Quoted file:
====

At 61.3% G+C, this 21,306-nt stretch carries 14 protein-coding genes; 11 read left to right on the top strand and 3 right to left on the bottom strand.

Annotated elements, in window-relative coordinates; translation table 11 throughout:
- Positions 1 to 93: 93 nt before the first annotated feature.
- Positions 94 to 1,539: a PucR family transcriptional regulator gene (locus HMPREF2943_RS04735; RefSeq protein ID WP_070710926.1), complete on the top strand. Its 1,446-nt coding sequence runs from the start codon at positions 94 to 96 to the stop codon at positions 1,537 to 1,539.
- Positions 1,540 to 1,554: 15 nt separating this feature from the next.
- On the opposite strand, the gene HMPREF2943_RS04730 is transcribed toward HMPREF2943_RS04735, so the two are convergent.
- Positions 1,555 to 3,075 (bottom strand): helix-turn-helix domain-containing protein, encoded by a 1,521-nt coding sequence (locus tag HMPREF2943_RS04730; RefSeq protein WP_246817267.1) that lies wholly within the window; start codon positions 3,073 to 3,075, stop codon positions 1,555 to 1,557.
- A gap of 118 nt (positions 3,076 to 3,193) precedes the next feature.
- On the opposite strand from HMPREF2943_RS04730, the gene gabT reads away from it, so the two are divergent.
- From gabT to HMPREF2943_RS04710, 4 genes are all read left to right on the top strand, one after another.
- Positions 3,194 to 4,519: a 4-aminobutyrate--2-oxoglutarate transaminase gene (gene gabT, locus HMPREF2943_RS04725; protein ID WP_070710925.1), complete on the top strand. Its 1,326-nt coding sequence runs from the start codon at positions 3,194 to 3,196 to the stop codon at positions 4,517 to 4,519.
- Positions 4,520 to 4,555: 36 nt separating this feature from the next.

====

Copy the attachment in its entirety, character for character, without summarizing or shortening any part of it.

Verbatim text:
At 61.3% G+C, this 21,306-nt stretch carries 14 protein-coding genes; 11 read left to right on the top strand and 3 right to left on the bottom strand.

Annotated elements, in window-relative coordinates; translation table 11 throughout:
- Positions 1 to 93: 93 nt before the first annotated feature.
- Positions 94 to 1,539: a PucR family transcriptional regulator gene (locus HMPREF2943_RS04735; RefSeq protein ID WP_070710926.1), complete on the top strand. Its 1,446-nt coding sequence runs from the start codon at positions 94 to 96 to the stop codon at positions 1,537 to 1,539.
- Positions 1,540 to 1,554: 15 nt separating this feature from the next.
- On the opposite strand, the gene HMPREF2943_RS04730 is transcribed toward HMPREF2943_RS04735, so the two are convergent.
- Positions 1,555 to 3,075 (bottom strand): helix-turn-helix domain-containing protein, encoded by a 1,521-nt coding sequence (locus tag HMPREF2943_RS04730; RefSeq protein WP_246817267.1) that lies wholly within the window; start codon positions 3,073 to 3,075, stop codon positions 1,555 to 1,557.
- A gap of 118 nt (positions 3,076 to 3,193) precedes the next feature.
- On the opposite strand from HMPREF2943_RS04730, the gene gabT reads away from it, so the two are divergent.
- From gabT to HMPREF2943_RS04710, 4 genes are all read left to right on the top strand, one after another.
- Positions 3,194 to 4,519: a 4-aminobutyrate--2-oxoglutarate transaminase gene (gene gabT, locus HMPREF2943_RS04725; protein ID WP_070710925.1), complete on the top strand. Its 1,326-nt coding sequence runs from the start codon at positions 3,194 to 3,196 to the stop codon at positions 4,517 to 4,519.
- Positions 4,520 to 4,555: 36 nt separating this feature from the next.